Top 10 Design Trends of 2009
Just as they do in fashion, trends come and go in home design. While overuse of fads can make a space look dated, adding a few stylish accessories or features can freshen up a worn out décor. No design is completely evergreen, but judicious selections wisely placed can convert any home into a timeless beauty. Incorporate suggestions appropriately to achieve the look that’s right for your home.
- Size. Baby boomers are downsizing, opting for newer urban homes that require less maintenance but offer more conveniences than their former suburban home. Inside the home, baths are going luxe while kitchens are becoming more compact for increased efficiency. Correspondingly, appliances are smaller and the introduction of sleek European cabinetry has begun.
- Floor plan. Mid-century modern and 1960s chic are making a comeback. Builders and buyers both like the simplicity of clean lines juxtaposed with dramatic drop pendants and creative built-ins that do double duty, such as two-sided fireplaces and TV platforms that swivel for viewing in two rooms.
- Bathrooms. Stone dominates in the bathroom, from counters to floors to shower stalls. To soften the look, antique dressers or Asian-inspired vanities are topped with larger, flatter built-in vessel sinks. Faucets – in brushed nickel instead of chrome – are wall-mounted for an uncluttered appearance. In the shower, dual rain showerheads installed in ceilings instead of walls and hand-held sprayers with adjustable settings deliver water to suit your mood. Motion light sensors are helpful for middle-of-the-night trips to the loo.
- Style. The Hollywood Regency style, where furniture and décor are mixed and matched to reflect the homeowner’s personality and collections, is re-emerging. But it’s not the only style regaining popularity. Visual clues are being snagged from Louis XVI, Craftsman and other eras. The key is to put a fresh spin on it, to reinterpret it through modern colors, fabrics and pairings. It could be considered the personalized and eclectic approach to design, with a desire for one-of-a kind items.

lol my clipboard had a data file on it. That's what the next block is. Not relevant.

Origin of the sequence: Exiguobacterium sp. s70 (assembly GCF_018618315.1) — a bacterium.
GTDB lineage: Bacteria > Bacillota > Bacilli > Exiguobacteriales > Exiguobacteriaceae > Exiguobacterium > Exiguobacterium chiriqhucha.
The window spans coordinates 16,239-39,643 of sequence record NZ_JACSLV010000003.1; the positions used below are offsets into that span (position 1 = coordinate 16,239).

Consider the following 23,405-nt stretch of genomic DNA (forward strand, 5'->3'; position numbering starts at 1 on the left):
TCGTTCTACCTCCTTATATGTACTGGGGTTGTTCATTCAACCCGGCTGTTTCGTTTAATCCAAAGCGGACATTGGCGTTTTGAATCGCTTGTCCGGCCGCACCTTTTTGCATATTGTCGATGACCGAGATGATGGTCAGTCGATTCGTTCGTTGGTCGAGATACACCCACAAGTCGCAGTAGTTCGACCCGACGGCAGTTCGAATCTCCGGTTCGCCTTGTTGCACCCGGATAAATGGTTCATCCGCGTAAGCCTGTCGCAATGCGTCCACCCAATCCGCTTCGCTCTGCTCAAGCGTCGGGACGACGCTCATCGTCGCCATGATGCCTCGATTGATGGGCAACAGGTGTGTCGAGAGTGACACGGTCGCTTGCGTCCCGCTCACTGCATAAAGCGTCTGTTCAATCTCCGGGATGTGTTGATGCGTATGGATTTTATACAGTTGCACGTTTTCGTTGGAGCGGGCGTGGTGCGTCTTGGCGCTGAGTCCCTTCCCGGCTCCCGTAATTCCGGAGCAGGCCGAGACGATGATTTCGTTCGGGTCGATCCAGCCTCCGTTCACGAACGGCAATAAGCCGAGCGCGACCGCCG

- Inspiration. The rebirth of older styles brings with it the reconsideration of former inspirations. Art Deco- and Art Noveau-inspired designs give a nod to shapes and patterns, paisleys, geometrics, floral, botanicals, animal prints and birds. An appreciation for handcrafted items with multi-cultural heritages from around the world means mosaics, patchworks and dressmaker details are showing up on everything from soft textiles to furniture. Latin American, Indian, Moroccan and Asian designs add glamour through embellishment and detail.
- Color. Bring the outdoors in to create a serene, natural interior environment that serves as a soothing retreat from a stressful world. Colors are going softer and more relaxing, with cool earth-tones such as blue, gray, brown and green. Warmer colors such as yellow, red and orange are used sparingly as accents.
- Green. It’s not just a color; it’s a way of life: green, sustainable and fair trade. Consumers want to fulfill environmental and societal responsibility with a single purchase. Energy-efficient appliances are a must. Solar energy, on-demand water heaters, geothermal heating, rain barrels and attic fans are all viable options that save money and the planet. Compact fluorescent lighting is giving way to halogen bulbs, which don’t use mercury or earth phosphors. Add a dimmer switch and reduce the brightness 50 percent for a 40 percent energy savings. And keep in mind that eco-friendly does not always require sacrifice. Bamboo floors are beautiful and affordable and many companies are producing eco-linens and bedding from organic cotton grown, spun, woven and sewn in Egypt by underprivileged women that look and feel like silk.
- Materials. It’s all about natural materials. Carpet is used sparingly, if at all. Instead, bamboo, exotic hardwoods such as Brazilian cherry, travertine and cork floors are used throughout the home, bedrooms included. One natural material that’s experiencing a decline in popularity is granite. Although practical, beautiful and increasingly affordable, some designers consider granite no longer “special” and have opted for honed white marble in its place. Other countertop alternatives include soapstone, poured concrete and Corian.
- Finishes. In keeping with the exotic and antique inspirations, walls are plastered or troweled for texture. Crackled, overstuffed, heavy Italian furniture is out, replaced by the sleeker lines of Art Deco styles. Stainless steel appliances are leaving home owners cold. They want a fresh, warm custom finish only an integrated cabinetry finish can provide.
- Specialty features. Open floor plans that combine kitchen, dining and family rooms remain popular. Lofts, the ultimate open floor plan, are luring buyers back to the city with their floor-to-ceiling windows (preferably original in pre-WWII buildings), exposed duct work, ventilation and brick walls, as well as proximity to work, dining and nightlife attractions. Other features that attract buyers include media rooms, work-out rooms, wine cellars and playrooms for children.
Lori Lovely is a real estate contributor for the Indianapolis real estate website of ICON Realty Partners, LLC. The website, located at www.indyhomespecialist.com, features helpful information about buying and selling homes in any market.
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